Brazil election: Fears Bolsanaro will refuse to accept defeat as bitter race with Lula goes down to wire

Brazil is preparing to vote in one of the most crucial elections in the country’s fractured democratic history, with the result set to have a huge impact on international politics and the world’s ecological future.

The last hours of the toxic contest between hard-right president Jair Bolsanaro and left-wing former leader Lula Inacio Lula da Silva, widely known simply as Lula, saw bitter accusations and recriminations as well as repeated warnings of possible widespread violence in the aftermath of Sunday’s polls.

There are serious concerns that Mr Bolsanaro, a former army captain who revels in his moniker of “Trump of the Tropics,” will refuse to accept defeat and trigger a violent confrontation with his armed supporters taking to the streets.

As the campaign drew to a close on Friday, Donald Trump intervened to urge voters to block Lula, who he claimed was “a radical left lunatic who will quickly destroy your country”. The former US president, who still wrongly insists he beat Joe Biden in the 2020 election, had previously stated “Jair Bolsonaro and I have become great friends over the past few years for the people of the United States… He is a wonderful man and has my complete and total endorsement.”

One of Bolsanaro’s sons, Eduardo, has met Mr Trump supporters in the US. Another, Flavio, a Brazlian senator, used words identical to the former American presidennt when he lost the US election in alleging that his father will be the “victim of the largest electoral fraud ever seen”.

The Biden administration has stated that it will move quickly to recognise the winner. The US Senate has passed a resolution urging Brazil’s government to ensure a “free, fair, credible, transparent, and peaceful” election and warning that the US will critically review relations with a regime which comes to power through anti-democratic methods, including a military coup”.

As well as the threat of instability and violence in Latin America’s biggest country, there is deep international concern about the fate of the Amazon rainforest, known as the “lungs of the planet”, as the Cop27 climate summit talks begin next week amid urgent UN warnings that key climate targets are not being met.

Mr Bolsanaro’s time in office has seen a sharp rise in mining, logging and fire clearances in the Amazon enabled by 600 regulatory changes by his government. Data from the Brazilian space research agency, Inpe, revealed that in the last 12 months alone deforestation in the Amazon increased by 64 per cent, affecting an area larger than New York City.

Lula, the 76-year-old former trade union leader who Barack Obama once called “one of the most popular politicians on earth”, has a small lead in the opinion polls on Sunday’s run-off, having won the first round without getting the required 50 per cent of the vote. He reached 48.4 per cent with Mr Bolsanaro getting 43.2 per cent.

On a final televised debate before the vote, Lula and Mr Bolsnanro traded insults with little discussion of policies. Lula accused the president of dire mishandling of the Covid pandemic, which has resulted in 700,000 deaths in the country.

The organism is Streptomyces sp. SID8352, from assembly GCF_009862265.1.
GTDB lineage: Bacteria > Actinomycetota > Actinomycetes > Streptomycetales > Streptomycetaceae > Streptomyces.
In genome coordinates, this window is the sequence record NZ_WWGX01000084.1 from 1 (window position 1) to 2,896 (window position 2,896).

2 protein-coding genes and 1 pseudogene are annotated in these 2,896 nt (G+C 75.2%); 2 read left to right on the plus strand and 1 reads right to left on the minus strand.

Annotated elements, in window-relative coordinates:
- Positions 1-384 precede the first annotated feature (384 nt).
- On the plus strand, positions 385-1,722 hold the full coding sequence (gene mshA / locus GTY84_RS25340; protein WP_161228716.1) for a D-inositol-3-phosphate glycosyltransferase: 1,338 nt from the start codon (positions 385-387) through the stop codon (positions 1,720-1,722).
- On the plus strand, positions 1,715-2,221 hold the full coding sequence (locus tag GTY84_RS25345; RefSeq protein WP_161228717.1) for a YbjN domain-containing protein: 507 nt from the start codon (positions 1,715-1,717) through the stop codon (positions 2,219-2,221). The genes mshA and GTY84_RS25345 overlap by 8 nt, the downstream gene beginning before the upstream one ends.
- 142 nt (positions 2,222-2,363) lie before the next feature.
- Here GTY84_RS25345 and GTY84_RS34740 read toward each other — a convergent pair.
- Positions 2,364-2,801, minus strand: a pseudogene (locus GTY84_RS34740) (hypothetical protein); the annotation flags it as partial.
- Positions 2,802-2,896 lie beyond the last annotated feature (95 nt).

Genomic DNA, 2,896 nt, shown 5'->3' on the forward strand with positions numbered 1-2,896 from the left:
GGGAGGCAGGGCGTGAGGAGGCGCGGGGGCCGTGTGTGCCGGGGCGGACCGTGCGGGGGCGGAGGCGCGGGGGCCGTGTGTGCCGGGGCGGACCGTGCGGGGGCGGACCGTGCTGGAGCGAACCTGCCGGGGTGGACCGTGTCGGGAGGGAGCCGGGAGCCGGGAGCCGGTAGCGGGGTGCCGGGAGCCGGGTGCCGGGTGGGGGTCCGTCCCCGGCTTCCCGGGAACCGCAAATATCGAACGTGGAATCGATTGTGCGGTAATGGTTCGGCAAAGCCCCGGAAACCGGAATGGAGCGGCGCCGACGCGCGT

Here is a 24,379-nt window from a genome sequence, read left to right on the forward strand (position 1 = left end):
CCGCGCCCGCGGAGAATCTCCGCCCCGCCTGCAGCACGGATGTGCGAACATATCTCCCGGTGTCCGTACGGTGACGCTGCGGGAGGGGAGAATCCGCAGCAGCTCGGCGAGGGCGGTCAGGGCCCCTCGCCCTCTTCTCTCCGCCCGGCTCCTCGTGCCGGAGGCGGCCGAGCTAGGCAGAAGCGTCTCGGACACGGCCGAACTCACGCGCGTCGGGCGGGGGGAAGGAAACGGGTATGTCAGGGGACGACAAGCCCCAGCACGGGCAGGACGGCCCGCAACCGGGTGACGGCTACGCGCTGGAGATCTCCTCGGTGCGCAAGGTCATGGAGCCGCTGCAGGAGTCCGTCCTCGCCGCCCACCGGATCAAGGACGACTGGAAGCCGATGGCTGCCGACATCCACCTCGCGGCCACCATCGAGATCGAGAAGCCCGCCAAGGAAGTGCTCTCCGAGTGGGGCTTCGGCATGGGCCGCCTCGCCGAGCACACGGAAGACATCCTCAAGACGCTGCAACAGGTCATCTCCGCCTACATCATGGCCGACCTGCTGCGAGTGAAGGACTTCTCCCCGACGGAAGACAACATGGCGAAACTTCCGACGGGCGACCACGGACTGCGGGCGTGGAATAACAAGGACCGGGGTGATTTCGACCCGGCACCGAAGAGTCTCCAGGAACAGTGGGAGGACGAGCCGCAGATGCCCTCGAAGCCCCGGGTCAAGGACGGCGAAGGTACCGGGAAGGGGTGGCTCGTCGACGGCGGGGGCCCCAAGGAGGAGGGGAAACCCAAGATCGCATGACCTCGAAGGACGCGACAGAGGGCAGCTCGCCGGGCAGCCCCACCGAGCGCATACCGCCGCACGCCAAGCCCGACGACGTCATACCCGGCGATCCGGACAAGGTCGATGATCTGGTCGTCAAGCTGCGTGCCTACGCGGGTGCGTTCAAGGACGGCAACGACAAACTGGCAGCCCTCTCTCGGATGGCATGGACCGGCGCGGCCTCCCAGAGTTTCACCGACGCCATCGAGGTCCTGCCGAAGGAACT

Mr Bolsanaro refused to accept Covid was a serious threat or to back local and provincial authorities taking steps to prevent the disease spreading. In March 2020, as the disease a was spreading rapidly around the world, he returned to Brazil after a dinner with Mr Trump at his Florida home in Mar-a-Lago with 22 members of his delegation infected.

Lula also attacked the president over Amazon deforestation and for helping to arm criminal gangs by loosening gun laws, as well as overall behaviour which has turned the country into an international laughing stock.

Mr Bolsanaro focused on the corruption scandal which mired Lula’s previous Workers’ Party administration, saying : “Lula, you’re a crook… Your government was a champion in corruption.”

Lula was convicted of money laundering during an extensive investigation into public corruption and sentenced to nine and half years in prison in 2017. In a series of judgments from 2019 to 2021, the Supreme Court quashed the conviction, released him from prison and ruled that a judge had showed bias at his trial and his court did not have jurisdiction in the case.

The debate did not appear to have influenced supporters of either camp. “It was just a little theatre, people have made up their mind about this”, said Antonia Luiz, a 33-year-old teacher on her way to a Lula rally in Sao Paolo. “ We have had disaster after disaster with Bolsanaro. This is a chance to start putting the country right with Lula. He is a good man.”

Her friend Marcia dos Santos, 27, was worried that Mr Bolsanaro will ignore the electorate’s verdict. “He is a dictator by nature, he and his family have attacked our state structures,” she said. “Everyone is worried. My mother does not want me to be out on the streets after the result. But we have got to come out, we need to come out to defend the vote.”

At the G-16 gun range, the talk among Bolsanaro supporters was of another kind of subversion. “Lula is basically little better than a communist. We have had a lot of them in South America. If they try to steal the election then we must be prepared to act”, held Diego Pereira, a shop owner. “Bolsanaro believes in laws, he believes in the church, in our country, these are our values.”

Daniel Pazzini, co-owner of G-16, said : “We welcomes members and customers from everywhere. But the fact is that Bolsanaro defends the rights of gun owners, and Lula wants disarmament. A disarmed population would be easier to deal with by his government.”

Luiz Inacio Lula da Silva, Brazil’s former president, is seeking re-election

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